A321LR makes first transatantic test flight today

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This topic contains 8 replies, has 5 voices, and was last updated by  AMcWhirter 15 Feb 2018
at 16:11
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  • AMcWhirter
    Participant

    Airbus’ A321LR is set to change the way we fly across the Atlantic as our various articles have already explained.

    Its first test flight, linking Paris with New York (JFK), is currently en route.

    IAG and Norwegian have already ordered a number of A321LRs.

    IAG has said its A321LRs will enter service with Aer Lingus for transatlantic operations.

    In a press conference today, Norwegian’s CEO said he plans to use A321LRs on transatlantic routes. In addition the airline says it is considering using the long-range A321 to the Middle East.

    Norwegian expands and targets business travellers


    FDOS_UK
    Participant

    Airbus’ A321LR is set to change the way we fly across the Atlantic as our various articles have already explained.
    Its first test flight, linking Paris with New York (JFK), is currently en route.
    IAG and Norwegian have already ordered a number of A321LRs.
    IAG has said its A321LRs will enter service with Aer Lingus for transatlantic operations.
    In a press conference today, Norwegian’s CEO said he plans to use A321LRs on transatlantic routes. In addition the airline says it is considering using the long-range A321 to the Middle East.

    I hate to be picky, but that is a picture of a Boeing 787.


    AMcWhirter
    Participant

    FDOS – I take your point. But I was actually referring to the entire article which Tom wrote earlier today and before the news emerged of the A321LR test flight ex-Paris.


    FDOS_UK
    Participant

    Well, it’s still a 787 underneath a stroy about an Airbus, so here is the right picture

    Airbus A321


    Flightlevel
    Participant

    A321LR has superceded the so-called B797 to the Atlantic (and Hawaiian) routes and will the latter aircraft catch up?
    Its 2 aisle cabin and base on the B787 may make a difference eventually to comfort and Business class.
    For now Welsh wings do the work!


    AMcWhirter
    Participant

    French all-business class airline La Compagnie will be operating transatlantic services with two A321LRs.

    La Compagnie to offer fully flat seats on new A321 neos


    Tom Otley
    Keymaster

    A321LR has superceded the so-called B797 to the Atlantic (and Hawaiian) routes and will the latter aircraft catch up? Its 2 aisle cabin and base on the B787 may make a difference eventually to comfort and Business class. For now Welsh wings do the work!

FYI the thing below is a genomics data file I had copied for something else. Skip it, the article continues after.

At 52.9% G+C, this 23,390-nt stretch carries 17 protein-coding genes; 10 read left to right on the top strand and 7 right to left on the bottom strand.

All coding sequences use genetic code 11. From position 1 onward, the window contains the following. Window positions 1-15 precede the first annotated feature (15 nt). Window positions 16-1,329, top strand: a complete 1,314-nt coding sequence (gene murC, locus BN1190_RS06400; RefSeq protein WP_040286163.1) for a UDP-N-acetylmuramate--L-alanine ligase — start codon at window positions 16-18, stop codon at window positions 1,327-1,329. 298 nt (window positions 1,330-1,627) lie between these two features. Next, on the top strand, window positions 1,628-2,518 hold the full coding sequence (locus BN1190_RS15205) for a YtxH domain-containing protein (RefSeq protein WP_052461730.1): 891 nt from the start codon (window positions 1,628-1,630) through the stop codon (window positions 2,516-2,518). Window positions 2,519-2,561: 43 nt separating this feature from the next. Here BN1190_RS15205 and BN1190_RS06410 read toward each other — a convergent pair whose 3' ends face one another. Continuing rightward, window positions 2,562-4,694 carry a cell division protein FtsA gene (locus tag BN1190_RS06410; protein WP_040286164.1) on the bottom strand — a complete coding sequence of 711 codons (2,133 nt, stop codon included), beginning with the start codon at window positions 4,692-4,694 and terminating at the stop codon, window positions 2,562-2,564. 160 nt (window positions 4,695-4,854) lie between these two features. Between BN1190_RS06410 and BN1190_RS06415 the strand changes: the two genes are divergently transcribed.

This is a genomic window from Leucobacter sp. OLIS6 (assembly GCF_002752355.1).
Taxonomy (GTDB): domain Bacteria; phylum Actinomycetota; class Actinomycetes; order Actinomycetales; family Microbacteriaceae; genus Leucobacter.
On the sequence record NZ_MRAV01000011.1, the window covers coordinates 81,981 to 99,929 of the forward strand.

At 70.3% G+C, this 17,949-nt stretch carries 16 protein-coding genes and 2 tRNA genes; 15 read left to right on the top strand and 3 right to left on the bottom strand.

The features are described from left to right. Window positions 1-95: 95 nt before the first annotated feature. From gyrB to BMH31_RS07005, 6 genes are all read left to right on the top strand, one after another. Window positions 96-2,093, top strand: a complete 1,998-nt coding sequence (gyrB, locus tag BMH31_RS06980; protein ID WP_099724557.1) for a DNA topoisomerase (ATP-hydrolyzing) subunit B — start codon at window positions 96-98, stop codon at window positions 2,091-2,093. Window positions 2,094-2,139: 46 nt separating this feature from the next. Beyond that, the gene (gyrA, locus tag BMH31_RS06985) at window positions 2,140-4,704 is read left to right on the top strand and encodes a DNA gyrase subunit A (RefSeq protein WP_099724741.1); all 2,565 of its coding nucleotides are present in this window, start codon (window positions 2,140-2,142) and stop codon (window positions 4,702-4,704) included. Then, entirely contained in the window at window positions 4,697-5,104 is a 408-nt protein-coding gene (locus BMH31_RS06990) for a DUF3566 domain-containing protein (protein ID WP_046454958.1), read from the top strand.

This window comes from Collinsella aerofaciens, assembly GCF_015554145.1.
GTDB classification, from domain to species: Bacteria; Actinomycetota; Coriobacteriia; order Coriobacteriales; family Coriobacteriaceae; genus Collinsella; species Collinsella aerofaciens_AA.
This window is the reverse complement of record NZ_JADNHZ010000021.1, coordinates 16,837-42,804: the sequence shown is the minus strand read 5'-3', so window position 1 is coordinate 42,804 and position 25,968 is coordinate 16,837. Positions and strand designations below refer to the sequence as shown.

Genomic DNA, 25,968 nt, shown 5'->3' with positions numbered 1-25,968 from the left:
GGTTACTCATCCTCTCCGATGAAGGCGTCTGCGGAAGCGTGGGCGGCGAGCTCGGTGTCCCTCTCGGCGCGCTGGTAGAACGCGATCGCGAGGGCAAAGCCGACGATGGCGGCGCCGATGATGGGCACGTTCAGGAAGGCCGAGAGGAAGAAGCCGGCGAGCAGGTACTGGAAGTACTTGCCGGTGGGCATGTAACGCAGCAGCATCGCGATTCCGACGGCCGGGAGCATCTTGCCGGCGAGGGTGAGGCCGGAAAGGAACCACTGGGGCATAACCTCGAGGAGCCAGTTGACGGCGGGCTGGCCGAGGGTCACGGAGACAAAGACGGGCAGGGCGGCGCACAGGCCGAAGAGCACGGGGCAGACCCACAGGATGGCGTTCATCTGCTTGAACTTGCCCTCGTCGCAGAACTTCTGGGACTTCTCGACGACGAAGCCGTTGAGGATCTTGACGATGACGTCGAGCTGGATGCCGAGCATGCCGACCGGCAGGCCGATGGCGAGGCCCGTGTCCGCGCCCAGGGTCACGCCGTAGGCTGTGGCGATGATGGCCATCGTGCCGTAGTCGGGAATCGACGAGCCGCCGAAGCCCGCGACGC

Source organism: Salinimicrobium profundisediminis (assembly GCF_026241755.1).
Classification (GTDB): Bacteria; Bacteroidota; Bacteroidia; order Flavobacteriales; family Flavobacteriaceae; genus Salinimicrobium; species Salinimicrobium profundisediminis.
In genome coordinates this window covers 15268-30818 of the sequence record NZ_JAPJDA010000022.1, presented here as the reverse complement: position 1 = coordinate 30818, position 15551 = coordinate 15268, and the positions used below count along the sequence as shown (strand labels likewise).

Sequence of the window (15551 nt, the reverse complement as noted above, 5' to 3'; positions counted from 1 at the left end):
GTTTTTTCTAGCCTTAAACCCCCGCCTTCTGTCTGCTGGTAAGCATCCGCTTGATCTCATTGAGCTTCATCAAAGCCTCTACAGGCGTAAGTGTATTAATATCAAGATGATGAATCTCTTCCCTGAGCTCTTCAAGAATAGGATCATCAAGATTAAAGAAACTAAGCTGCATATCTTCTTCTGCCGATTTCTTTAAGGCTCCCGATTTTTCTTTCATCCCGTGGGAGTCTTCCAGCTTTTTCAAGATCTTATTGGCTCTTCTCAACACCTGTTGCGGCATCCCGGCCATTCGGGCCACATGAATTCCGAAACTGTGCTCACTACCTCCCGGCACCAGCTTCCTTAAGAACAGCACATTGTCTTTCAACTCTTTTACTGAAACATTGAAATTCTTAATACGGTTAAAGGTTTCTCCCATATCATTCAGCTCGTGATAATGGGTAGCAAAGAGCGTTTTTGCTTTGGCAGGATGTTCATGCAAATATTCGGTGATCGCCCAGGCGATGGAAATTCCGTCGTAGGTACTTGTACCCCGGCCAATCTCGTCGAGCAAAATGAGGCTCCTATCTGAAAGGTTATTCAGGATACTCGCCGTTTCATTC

There was an interesting piece in Bloomberg yesterday about the B797

    Delta’s Boss Wants to Be a Launch Customer on Boeing’s ‘797’ Jet

    The company is targeting the market gap between the largest narrow-body and smallest wide-body aircraft. One would seat 225 travelers and fly about 5,000 nautical miles — from the midwestern U.S. to Europe, for example. A larger sibling would seat 275 and cruise about 4,500 nautical miles.


    Gold-2K
    Participant

    Isn’t this aircraft just doing what the 757 used to do with the American carriers, albeit probably more efficiently?

    Hardly “changing the way we fly across the Atlantic”


    AMcWhirter
    Participant

    Gold-2K – I have been writing about these aircraft types (B737 and A320/1) operating long-haul routes for the past couple of years.

    Please refer to our last feature “Narrow Margins” in the March 2017 issue of Business Traveller.

    Long-haul travel: Narrow margins

    What the A321LR (and the B737MAX8 to a more limited extent) will do is to operate transatlantic flights without en route fuel stops from time to time which was a feature of B757 operations – see link below.

    http://www.cbc.ca/news/world/transatlantic-flights-forced-by-wind-to-land-for-fuel-1.1205359

    But more importantly they will be operated by more airlines (both conventional and low-cost carriers) rather than the previous few B757 operators.

    It means more routings from all over Europe to the US East Coast. And some of these routings will open up secondary destinations to non-stop air service.

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